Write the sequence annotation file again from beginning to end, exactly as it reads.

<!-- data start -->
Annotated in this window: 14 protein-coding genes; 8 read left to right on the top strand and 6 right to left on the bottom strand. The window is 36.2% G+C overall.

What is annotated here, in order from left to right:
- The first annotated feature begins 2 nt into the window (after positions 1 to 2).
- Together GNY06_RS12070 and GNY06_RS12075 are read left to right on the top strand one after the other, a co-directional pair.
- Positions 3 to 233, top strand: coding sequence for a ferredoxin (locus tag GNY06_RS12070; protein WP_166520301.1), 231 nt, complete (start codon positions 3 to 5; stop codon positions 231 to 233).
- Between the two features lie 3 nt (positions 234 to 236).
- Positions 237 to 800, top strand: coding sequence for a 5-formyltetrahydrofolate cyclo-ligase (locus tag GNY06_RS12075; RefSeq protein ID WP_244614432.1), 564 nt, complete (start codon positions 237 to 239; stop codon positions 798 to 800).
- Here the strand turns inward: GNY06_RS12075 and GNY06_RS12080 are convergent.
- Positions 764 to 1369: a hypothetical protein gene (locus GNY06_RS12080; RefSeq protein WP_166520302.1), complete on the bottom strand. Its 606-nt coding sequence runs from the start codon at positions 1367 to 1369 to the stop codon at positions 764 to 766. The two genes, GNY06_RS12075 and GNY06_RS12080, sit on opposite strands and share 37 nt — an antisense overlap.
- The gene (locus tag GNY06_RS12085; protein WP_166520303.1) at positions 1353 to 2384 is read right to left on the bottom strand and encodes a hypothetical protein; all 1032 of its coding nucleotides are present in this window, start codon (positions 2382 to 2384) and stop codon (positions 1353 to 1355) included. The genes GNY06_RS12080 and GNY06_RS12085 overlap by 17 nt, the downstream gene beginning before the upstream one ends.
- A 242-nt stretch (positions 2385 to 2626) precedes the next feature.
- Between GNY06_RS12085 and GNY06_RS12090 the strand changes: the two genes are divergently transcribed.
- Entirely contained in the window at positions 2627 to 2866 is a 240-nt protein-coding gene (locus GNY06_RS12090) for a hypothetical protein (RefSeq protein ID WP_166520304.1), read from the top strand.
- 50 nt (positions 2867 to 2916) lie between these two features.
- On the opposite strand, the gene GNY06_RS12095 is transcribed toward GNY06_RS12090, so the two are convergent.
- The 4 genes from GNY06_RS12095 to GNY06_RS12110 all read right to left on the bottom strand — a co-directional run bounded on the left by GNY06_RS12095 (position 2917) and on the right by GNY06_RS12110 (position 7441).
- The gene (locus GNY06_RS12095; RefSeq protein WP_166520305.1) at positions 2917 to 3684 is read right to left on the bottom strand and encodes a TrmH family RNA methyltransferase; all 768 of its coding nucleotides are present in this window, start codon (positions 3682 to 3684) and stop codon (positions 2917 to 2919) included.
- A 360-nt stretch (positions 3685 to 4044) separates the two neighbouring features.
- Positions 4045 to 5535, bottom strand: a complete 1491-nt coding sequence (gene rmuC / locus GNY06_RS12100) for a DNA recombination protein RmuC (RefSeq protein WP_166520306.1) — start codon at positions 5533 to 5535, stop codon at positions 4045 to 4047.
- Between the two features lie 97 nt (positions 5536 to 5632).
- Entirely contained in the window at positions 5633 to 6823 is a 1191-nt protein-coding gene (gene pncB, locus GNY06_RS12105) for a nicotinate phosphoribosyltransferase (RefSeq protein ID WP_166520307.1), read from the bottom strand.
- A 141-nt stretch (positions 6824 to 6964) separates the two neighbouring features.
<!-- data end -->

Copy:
Annotated in this window: 14 protein-coding genes; 8 read left to right on the top strand and 6 right to left on the bottom strand. The window is 36.2% G+C overall.

What is annotated here, in order from left to right:
- The first annotated feature begins 2 nt into the window (after positions 1 to 2).
- Together GNY06_RS12070 and GNY06_RS12075 are read left to right on the top strand one after the other, a co-directional pair.
- Positions 3 to 233, top strand: coding sequence for a ferredoxin (locus tag GNY06_RS12070; protein WP_166520301.1), 231 nt, complete (start codon positions 3 to 5; stop codon positions 231 to 233).
- Between the two features lie 3 nt (positions 234 to 236).
- Positions 237 to 800, top strand: coding sequence for a 5-formyltetrahydrofolate cyclo-ligase (locus tag GNY06_RS12075; RefSeq protein ID WP_244614432.1), 564 nt, complete (start codon positions 237 to 239; stop codon positions 798 to 800).
- Here the strand turns inward: GNY06_RS12075 and GNY06_RS12080 are convergent.
- Positions 764 to 1369: a hypothetical protein gene (locus GNY06_RS12080; RefSeq protein WP_166520302.1), complete on the bottom strand. Its 606-nt coding sequence runs from the start codon at positions 1367 to 1369 to the stop codon at positions 764 to 766. The two genes, GNY06_RS12075 and GNY06_RS12080, sit on opposite strands and share 37 nt — an antisense overlap.
- The gene (locus tag GNY06_RS12085; protein WP_166520303.1) at positions 1353 to 2384 is read right to left on the bottom strand and encodes a hypothetical protein; all 1032 of its coding nucleotides are present in this window, start codon (positions 2382 to 2384) and stop codon (positions 1353 to 1355) included. The genes GNY06_RS12080 and GNY06_RS12085 overlap by 17 nt, the downstream gene beginning before the upstream one ends.
- A 242-nt stretch (positions 2385 to 2626) precedes the next feature.
- Between GNY06_RS12085 and GNY06_RS12090 the strand changes: the two genes are divergently transcribed.
- Entirely contained in the window at positions 2627 to 2866 is a 240-nt protein-coding gene (locus GNY06_RS12090) for a hypothetical protein (RefSeq protein ID WP_166520304.1), read from the top strand.
- 50 nt (positions 2867 to 2916) lie between these two features.
- On the opposite strand, the gene GNY06_RS12095 is transcribed toward GNY06_RS12090, so the two are convergent.
- The 4 genes from GNY06_RS12095 to GNY06_RS12110 all read right to left on the bottom strand — a co-directional run bounded on the left by GNY06_RS12095 (position 2917) and on the right by GNY06_RS12110 (position 7441).
- The gene (locus GNY06_RS12095; RefSeq protein WP_166520305.1) at positions 2917 to 3684 is read right to left on the bottom strand and encodes a TrmH family RNA methyltransferase; all 768 of its coding nucleotides are present in this window, start codon (positions 3682 to 3684) and stop codon (positions 2917 to 2919) included.
- A 360-nt stretch (positions 3685 to 4044) separates the two neighbouring features.
- Positions 4045 to 5535, bottom strand: a complete 1491-nt coding sequence (gene rmuC / locus GNY06_RS12100) for a DNA recombination protein RmuC (RefSeq protein WP_166520306.1) — start codon at positions 5533 to 5535, stop codon at positions 4045 to 4047.
- Between the two features lie 97 nt (positions 5536 to 5632).
- Entirely contained in the window at positions 5633 to 6823 is a 1191-nt protein-coding gene (gene pncB, locus GNY06_RS12105) for a nicotinate phosphoribosyltransferase (RefSeq protein ID WP_166520307.1), read from the bottom strand.
- A 141-nt stretch (positions 6824 to 6964) separates the two neighbouring features.